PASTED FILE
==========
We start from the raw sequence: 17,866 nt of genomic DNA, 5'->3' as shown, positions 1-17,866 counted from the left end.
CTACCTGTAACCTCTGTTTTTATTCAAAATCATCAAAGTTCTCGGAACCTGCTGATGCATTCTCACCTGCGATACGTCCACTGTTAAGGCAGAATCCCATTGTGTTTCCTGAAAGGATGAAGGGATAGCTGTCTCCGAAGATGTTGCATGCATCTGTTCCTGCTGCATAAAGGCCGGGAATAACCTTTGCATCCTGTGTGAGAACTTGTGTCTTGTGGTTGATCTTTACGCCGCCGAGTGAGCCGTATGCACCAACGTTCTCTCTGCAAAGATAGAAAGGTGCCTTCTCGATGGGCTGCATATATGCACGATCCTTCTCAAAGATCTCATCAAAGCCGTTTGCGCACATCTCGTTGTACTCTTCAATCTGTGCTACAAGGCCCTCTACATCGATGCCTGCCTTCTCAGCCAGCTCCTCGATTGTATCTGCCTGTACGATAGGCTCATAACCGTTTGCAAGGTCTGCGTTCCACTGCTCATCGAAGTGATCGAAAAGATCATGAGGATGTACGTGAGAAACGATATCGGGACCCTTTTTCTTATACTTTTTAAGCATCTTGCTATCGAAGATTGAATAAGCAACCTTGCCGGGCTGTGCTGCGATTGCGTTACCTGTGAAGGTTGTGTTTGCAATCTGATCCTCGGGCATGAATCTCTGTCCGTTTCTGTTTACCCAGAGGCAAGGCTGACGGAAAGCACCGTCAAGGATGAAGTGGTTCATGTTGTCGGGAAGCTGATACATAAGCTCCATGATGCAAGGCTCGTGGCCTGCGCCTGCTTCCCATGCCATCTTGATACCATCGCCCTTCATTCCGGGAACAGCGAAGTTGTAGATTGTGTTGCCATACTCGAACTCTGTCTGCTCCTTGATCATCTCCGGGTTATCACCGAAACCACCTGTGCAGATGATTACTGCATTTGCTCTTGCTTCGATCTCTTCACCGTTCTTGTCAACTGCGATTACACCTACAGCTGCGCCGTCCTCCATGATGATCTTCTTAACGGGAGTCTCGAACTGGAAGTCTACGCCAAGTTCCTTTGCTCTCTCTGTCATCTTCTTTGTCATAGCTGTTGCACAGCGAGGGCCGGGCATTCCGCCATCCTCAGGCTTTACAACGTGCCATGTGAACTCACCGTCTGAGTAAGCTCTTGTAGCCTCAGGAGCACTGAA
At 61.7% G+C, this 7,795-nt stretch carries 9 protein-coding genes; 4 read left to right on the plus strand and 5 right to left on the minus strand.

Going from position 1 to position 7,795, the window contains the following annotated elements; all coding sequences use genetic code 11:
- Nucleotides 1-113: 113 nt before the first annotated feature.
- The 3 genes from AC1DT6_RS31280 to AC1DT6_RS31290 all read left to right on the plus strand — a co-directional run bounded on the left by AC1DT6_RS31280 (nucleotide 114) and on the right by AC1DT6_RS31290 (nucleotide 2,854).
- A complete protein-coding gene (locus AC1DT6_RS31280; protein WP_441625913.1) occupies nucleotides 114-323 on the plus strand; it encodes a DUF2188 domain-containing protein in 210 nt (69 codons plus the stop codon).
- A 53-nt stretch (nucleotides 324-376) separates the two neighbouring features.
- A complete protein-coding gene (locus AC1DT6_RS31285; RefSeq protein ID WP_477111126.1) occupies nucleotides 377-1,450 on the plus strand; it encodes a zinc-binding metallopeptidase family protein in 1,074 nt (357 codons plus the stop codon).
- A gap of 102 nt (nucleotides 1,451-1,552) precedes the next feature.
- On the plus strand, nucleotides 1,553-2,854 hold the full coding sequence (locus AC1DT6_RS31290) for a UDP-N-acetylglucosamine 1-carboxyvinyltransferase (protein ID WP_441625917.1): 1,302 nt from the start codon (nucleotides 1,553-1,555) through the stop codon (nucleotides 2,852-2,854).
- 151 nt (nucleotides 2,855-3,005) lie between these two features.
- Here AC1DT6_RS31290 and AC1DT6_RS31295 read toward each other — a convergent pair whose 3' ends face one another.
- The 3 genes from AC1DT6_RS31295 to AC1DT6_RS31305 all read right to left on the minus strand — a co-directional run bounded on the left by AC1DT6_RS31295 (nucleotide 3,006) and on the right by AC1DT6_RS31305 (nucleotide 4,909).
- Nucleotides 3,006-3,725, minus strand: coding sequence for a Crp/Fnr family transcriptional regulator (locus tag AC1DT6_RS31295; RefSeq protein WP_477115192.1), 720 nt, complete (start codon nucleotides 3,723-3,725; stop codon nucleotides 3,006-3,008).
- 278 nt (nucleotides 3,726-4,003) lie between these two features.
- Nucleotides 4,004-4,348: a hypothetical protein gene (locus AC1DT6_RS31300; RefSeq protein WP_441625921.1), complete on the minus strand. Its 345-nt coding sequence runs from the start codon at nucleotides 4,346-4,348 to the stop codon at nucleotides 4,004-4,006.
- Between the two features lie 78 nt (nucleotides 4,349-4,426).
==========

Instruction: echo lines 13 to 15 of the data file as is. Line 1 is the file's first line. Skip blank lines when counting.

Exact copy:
- Here AC1DT6_RS31290 and AC1DT6_RS31295 read toward each other — a convergent pair whose 3' ends face one another.
- The 3 genes from AC1DT6_RS31295 to AC1DT6_RS31305 all read right to left on the minus strand — a co-directional run bounded on the left by AC1DT6_RS31295 (nucleotide 3,006) and on the right by AC1DT6_RS31305 (nucleotide 4,909).
- Nucleotides 3,006-3,725, minus strand: coding sequence for a Crp/Fnr family transcriptional regulator (locus tag AC1DT6_RS31295; RefSeq protein WP_477115192.1), 720 nt, complete (start codon nucleotides 3,723-3,725; stop codon nucleotides 3,006-3,008).